Helping kids cope: We need to do more

By Julie Capaldi

For The Sentinel-Progress

January 8, 2020

PICKENS COUNTY — Whether you call it divine intervention, kismet or fate, I believe we can be lead down an unexpected path. I feel like I am propelled down a path I did not even know existed.

A few months ago, a man (who I greatly admire), and I had a very personal conversation. He was very open and forthright and I learned a lot about him…how he grew up in the rural south and became the first in his family to graduate from college.

Our planned thirty-minute conversation turned into a riveting hour.

Before I left, he recommended I read “Hillbilly Elegy-A Memoir of a Family and Culture in Crisis” by J.D. Vance. He said it would give me great insight into our community. I bought the audio version and “binged” listened. I thought after 26 years at United Way, I had great insight into the human condition … I did not.

Mr. Vance talked about the impact of adverse childhood experiences or ACEs. ACEs are potentially traumatic events that occur in childhood (0-17 years) such as experiencing violence, abuse, or neglect; witnessing violence in the home; and having a family member attempt or die by suicide.

There are aspects of the child’s environment that can undermine their sense of safety, stability, and bonding such as growing up in a household with substance misuse, mental health problems, or instability due to parental separation or incarceration of a parent, sibling, or other member of the household.

Adverse Childhood Experiences are linked to risky health behaviors, chronic health conditions like diabetes, shortened life expectancy and early death. As the number of ACEs increases, so does the risk for these outcomes.

One week after finishing “Hillbilly Elegy,” I was at a meeting where Pickens County First Steps Director, Amity Buckner showed “Resilience-The Biology of Stress and the Science of Hope,” about how adverse childhood experiences affect children their entire lives.

The documentary highlighted a program called “Dear Miss Kendra.” Based on the powerful story, “The Legend of Miss Kendra,” it describes the tale of resilience born of suffering, of strength overcoming helplessness and the knowledge arising from the truth of experience.

Miss Kendra is a guardian figure who helps children cope with chronic and toxic stress of everyday living. Schools across the United States who are implementing “Dear Miss Kendra” are experiencing amazing outcomes.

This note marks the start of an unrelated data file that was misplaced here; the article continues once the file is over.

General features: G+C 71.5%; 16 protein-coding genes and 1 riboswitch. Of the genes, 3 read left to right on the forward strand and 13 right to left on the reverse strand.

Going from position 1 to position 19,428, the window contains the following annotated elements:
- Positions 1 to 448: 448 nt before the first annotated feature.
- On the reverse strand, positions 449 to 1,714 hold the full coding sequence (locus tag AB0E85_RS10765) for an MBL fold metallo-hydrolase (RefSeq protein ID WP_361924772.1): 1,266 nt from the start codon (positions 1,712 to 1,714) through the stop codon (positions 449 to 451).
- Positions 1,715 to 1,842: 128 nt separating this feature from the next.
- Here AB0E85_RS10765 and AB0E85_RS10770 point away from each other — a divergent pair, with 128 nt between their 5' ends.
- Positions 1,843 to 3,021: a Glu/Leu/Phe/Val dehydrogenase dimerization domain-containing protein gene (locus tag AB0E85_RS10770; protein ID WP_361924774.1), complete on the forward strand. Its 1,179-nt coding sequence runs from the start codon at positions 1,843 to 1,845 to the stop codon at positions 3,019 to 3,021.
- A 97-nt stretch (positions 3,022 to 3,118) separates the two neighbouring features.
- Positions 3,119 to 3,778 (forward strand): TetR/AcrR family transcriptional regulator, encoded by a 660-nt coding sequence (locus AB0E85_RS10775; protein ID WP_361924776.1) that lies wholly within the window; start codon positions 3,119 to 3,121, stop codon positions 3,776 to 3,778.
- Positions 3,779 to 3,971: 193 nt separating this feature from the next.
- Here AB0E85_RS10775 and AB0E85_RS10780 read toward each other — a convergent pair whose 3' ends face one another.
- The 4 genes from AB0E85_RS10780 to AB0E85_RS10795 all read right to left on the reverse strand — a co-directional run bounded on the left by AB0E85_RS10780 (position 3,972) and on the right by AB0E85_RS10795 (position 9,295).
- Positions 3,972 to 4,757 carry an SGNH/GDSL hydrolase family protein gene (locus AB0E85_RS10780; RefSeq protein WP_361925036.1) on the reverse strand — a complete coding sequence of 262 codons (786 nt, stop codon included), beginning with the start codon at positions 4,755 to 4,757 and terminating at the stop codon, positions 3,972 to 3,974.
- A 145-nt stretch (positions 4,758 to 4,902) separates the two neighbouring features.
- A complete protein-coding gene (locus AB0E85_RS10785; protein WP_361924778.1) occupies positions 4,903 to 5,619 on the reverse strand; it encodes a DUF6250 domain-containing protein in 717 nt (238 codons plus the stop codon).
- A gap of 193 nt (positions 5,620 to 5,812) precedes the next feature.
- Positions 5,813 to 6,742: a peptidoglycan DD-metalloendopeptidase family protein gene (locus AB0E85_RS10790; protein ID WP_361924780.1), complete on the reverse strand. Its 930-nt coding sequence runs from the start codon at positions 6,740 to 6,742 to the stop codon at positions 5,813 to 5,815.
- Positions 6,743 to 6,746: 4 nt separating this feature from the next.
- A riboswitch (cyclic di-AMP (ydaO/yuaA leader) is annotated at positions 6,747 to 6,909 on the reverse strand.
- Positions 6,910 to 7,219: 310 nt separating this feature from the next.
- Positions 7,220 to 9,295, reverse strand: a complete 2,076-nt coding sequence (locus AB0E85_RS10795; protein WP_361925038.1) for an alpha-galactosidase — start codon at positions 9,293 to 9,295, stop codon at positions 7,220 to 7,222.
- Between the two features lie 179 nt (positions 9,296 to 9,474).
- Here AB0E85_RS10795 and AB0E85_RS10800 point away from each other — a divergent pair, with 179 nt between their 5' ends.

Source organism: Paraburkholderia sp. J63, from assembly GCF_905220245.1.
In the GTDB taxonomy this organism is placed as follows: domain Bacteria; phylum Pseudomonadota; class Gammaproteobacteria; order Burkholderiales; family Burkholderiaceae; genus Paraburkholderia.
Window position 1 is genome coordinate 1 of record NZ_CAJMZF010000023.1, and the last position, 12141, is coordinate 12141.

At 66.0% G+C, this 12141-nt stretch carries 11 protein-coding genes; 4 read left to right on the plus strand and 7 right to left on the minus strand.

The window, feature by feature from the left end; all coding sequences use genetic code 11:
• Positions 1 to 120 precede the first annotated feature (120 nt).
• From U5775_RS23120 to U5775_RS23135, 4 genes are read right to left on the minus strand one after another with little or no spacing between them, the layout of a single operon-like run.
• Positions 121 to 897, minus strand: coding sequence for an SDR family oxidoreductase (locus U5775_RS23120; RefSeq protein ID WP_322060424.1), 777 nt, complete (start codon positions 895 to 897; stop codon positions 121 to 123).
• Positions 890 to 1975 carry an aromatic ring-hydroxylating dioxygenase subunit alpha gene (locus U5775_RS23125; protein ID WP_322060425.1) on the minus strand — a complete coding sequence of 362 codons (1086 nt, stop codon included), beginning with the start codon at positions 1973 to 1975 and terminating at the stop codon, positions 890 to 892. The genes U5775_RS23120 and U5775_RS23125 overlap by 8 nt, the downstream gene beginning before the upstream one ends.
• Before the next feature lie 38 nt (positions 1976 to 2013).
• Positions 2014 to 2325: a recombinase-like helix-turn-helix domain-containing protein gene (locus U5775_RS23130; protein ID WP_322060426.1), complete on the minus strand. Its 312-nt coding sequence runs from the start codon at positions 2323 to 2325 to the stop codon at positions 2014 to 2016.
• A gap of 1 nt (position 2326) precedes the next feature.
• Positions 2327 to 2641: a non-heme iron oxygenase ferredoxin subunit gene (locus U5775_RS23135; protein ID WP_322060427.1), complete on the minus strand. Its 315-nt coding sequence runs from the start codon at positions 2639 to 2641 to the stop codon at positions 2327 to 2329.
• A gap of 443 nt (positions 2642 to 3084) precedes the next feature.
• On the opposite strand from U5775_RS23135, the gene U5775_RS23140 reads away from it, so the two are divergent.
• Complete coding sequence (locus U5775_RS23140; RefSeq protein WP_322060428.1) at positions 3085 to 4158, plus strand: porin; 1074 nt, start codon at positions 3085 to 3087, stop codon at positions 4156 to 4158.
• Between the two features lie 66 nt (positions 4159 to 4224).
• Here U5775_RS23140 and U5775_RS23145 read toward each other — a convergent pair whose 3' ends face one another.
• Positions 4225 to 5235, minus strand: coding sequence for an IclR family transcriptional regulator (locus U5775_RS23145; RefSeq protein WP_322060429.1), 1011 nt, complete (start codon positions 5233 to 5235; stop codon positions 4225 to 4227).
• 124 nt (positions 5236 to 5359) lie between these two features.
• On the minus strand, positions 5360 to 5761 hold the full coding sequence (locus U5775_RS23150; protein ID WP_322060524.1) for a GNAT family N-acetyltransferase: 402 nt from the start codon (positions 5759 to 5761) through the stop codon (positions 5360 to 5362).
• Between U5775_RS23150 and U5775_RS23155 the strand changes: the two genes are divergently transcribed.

We need to do this.

The School District is working hard to address mental health issues and United Way is funding a pilot with the National Alliance on Mental Issues. Both programs target high schools and that is amazing.

We need to start earlier.

You wouldn’t think someone as young as 6-years-old would need mental health coping skills … but they do. I have four years of data from Camp iRock that proves that children are already suffering mentally as young as kindergarten. What six-year-old feels she isn’t loved — or doesn’t have a future?

A few months ago, I learned that a Pickens County middle school student committed suicide. It broke my heart. Based on what I know, this epidemic will only get worse if we don’t do something now.

Currently, Pickens County ranks number one in South Carolina for suicide and 50th in the nation in access to mental health services.

Understanding the impact of a childhood filled with trauma has made me look at people differently now. Instead of thinking, “What is wrong with you?” I ask myself, “What happened to you?”

The next time a person gets on your last nerve, try looking at them differently. Maybe you’ll find a new source of compassion and maybe a little more tolerance.

Julie Capaldi is president of United Way of Pickens County. She can be reached at or 864-850-7094, extension 101.